AUSTIN – Chronic Wasting Disease (CWD) has been discovered in a deer breeding facility in Duval County, marking the first positive detection of the disease in the county.
The tissue samples were submitted by the deer breeding facility as part of required CWD surveillance programs. The samples indicated the presence of CWD during testing at the Texas A&M Veterinary Medical Diagnostic Laboratory (TVMDL) in College Station on August 18. The National Veterinary Services Laboratory in Ames, Iowa confirmed CWD in those tissue samples on August 25.
Officials have taken immediate action to secure all deer at the facility and plan to conduct additional investigations for CWD. In addition, other breeding facilities that received deer from this facility or shipped deer to this facility during the last five years are under movement restrictions and cannot move or release deer at this time.
Texas Parks and Wildlife Department (TPWD) and Texas Animal Health Commission (TAHC) are working together to determine the extent of the disease within the facility and evaluate risks to Texas’ free ranging deer populations. Quick detection of CWD can help mitigate the disease’s spread.
“Early detection and containment remain critical strategies in our efforts to help mitigate the risk of further spread of this disease,” said Carter Smith, TPWD Executive Director. “There is too much at stake across Texas to do otherwise.”
Animal health and wildlife officials will conduct an epidemiological investigation in an effort to determine the source and potential dispersal of the disease from this facility, but the nature of CWD will likely prevent definitive findings.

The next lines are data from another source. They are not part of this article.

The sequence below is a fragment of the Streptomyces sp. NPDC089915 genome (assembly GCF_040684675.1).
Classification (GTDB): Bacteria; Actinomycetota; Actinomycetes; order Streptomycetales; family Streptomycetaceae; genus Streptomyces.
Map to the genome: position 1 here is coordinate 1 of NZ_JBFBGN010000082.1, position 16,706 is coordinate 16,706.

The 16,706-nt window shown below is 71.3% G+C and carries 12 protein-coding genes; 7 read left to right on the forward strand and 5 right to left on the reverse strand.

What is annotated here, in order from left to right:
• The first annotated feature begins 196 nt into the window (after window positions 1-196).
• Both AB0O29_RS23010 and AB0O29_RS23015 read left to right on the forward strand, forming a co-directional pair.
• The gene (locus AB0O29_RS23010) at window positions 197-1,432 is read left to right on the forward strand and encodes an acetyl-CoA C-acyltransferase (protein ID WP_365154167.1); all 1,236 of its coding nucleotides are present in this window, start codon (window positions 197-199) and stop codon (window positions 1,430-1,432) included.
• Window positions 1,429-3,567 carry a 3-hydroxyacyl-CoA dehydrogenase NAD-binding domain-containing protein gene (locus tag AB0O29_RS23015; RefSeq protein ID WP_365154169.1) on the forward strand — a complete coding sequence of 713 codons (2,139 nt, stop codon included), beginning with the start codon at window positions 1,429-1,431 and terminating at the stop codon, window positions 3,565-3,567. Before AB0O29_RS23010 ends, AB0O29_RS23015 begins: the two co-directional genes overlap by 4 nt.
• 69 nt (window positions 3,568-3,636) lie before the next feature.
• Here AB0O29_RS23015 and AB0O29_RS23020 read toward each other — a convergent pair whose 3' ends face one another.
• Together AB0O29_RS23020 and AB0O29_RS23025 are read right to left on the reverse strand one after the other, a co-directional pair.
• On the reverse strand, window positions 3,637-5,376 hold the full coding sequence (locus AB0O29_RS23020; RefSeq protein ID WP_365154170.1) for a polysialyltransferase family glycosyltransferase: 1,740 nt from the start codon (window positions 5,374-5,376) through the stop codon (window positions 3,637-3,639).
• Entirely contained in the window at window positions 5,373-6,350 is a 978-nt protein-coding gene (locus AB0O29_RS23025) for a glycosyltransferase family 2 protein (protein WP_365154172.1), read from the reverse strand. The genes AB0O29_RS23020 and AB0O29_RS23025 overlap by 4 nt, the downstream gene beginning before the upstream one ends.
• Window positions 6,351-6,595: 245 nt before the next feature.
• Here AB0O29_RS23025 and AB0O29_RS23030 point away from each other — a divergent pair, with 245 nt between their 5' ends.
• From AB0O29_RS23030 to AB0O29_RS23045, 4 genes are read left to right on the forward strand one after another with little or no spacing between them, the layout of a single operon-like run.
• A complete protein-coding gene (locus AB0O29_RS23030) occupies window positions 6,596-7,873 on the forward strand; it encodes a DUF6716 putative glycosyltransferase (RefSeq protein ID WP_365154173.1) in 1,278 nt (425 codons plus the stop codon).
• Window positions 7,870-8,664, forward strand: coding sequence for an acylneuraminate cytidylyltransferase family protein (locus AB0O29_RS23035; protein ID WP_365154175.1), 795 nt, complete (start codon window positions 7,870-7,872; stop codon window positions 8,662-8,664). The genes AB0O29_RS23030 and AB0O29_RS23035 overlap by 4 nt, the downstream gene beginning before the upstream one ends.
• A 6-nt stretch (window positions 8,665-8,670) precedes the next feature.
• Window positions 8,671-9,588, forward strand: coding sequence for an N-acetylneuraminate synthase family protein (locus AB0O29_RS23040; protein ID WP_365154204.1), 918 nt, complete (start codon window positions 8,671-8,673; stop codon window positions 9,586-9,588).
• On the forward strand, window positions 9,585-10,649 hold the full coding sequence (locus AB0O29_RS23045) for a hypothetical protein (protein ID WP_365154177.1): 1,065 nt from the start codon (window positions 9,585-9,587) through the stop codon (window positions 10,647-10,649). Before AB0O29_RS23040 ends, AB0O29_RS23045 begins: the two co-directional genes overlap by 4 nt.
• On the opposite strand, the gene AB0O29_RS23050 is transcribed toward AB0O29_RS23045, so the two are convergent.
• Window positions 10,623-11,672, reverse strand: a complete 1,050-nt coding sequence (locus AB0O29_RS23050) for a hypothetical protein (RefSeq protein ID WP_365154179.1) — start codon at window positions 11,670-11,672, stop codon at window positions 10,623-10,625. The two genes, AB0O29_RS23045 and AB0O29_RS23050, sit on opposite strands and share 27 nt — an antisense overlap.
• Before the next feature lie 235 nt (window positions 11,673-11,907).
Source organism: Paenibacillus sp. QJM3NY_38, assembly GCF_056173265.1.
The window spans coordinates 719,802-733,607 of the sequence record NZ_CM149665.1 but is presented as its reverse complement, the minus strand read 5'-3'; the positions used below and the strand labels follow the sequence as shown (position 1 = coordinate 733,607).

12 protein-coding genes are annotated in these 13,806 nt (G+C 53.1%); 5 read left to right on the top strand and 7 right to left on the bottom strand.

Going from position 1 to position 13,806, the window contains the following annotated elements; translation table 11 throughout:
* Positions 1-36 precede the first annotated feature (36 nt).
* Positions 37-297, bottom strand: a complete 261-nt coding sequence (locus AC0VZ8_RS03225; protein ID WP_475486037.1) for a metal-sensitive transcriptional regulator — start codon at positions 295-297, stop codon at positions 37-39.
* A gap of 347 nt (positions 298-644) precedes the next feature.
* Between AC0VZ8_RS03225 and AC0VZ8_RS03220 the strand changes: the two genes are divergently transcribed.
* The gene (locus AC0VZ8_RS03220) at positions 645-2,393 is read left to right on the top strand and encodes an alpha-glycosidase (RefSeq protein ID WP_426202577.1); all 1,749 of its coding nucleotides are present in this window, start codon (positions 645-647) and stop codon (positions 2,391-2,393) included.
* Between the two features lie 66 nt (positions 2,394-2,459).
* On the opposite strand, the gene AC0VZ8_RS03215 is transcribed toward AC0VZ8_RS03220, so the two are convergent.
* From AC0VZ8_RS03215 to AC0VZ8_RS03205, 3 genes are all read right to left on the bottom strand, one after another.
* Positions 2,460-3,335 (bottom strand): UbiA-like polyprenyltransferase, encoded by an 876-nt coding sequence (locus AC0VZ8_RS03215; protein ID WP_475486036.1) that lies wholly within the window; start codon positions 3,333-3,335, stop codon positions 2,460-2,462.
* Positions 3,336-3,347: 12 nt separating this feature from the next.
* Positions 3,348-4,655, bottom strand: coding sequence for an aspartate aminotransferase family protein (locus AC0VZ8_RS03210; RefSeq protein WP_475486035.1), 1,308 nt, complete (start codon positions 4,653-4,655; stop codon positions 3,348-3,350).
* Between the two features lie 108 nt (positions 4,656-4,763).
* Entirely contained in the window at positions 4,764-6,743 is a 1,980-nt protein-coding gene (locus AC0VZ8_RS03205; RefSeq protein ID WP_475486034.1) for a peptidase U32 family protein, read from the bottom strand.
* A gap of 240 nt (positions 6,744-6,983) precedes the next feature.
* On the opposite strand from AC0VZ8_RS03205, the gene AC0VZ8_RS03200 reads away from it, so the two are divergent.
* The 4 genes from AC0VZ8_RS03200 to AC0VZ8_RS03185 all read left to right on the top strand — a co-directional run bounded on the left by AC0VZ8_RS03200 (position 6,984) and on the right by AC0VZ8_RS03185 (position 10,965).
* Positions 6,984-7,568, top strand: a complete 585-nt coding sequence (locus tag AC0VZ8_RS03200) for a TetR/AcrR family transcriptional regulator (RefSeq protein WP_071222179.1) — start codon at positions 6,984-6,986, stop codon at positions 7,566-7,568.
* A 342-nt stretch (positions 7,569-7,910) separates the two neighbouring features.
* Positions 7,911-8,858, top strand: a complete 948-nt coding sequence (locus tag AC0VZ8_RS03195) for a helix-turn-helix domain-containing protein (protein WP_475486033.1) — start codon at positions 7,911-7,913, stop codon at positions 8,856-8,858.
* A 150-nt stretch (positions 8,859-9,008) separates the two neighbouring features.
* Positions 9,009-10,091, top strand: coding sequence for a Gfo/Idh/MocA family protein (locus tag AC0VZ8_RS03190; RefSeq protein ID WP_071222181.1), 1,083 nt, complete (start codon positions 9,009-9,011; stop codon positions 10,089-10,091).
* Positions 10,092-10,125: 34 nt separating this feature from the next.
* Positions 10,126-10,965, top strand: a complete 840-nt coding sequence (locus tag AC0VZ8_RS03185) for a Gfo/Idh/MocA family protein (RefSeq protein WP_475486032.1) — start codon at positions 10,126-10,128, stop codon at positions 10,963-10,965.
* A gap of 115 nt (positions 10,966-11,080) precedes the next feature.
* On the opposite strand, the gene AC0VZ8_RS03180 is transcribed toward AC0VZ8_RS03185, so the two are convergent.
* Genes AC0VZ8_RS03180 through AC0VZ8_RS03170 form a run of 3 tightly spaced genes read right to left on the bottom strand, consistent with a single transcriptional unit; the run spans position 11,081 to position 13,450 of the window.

“The incubation period of CWD can span years creating disease detection and management challenges,” said Dr. Andy Schwartz, TAHC State Veterinarian. “Response staff are diligently working to address each herd affected by this new detection to manage further spread.”
CWD was first recognized in 1967 in captive mule deer in Colorado. CWD has also been documented in captive and/or free-ranging deer in 26 states and 3 Canadian provinces.
In Texas, the disease was first discovered in 2012 in free-ranging mule deer along a remote area of the Hueco Mountains near the Texas-New Mexico border and has since been detected in 260 captive or free-ranging cervids, including white-tailed deer, mule deer, red deer and elk in 14 Texas counties. For more information on previous detections visit the CWD page on the TPWD website.
CWD is a fatal neurological disease found in certain cervids, including deer, elk, moose and other members of the deer family. CWD is a slow and progressive disease. Due to a long incubation, cervids infected with CWD may not produce any visible signs for a number of years after becoming infected. As the disease progresses, animals with CWD show changes in behavior and appearance. Clinical signs may include, progressive weight loss, stumbling or tremors with a lack of coordination, excessive thirst, salivation or urination, loss of appetite, teeth grinding, abnormal head posture, and/or drooping ears.
To date there is no evidence that CWD poses a risk to humans or non-cervids. However, as a precaution, the U.S. Centers for Disease Control and the World Health Organization recommend not to consume meat from infected animals.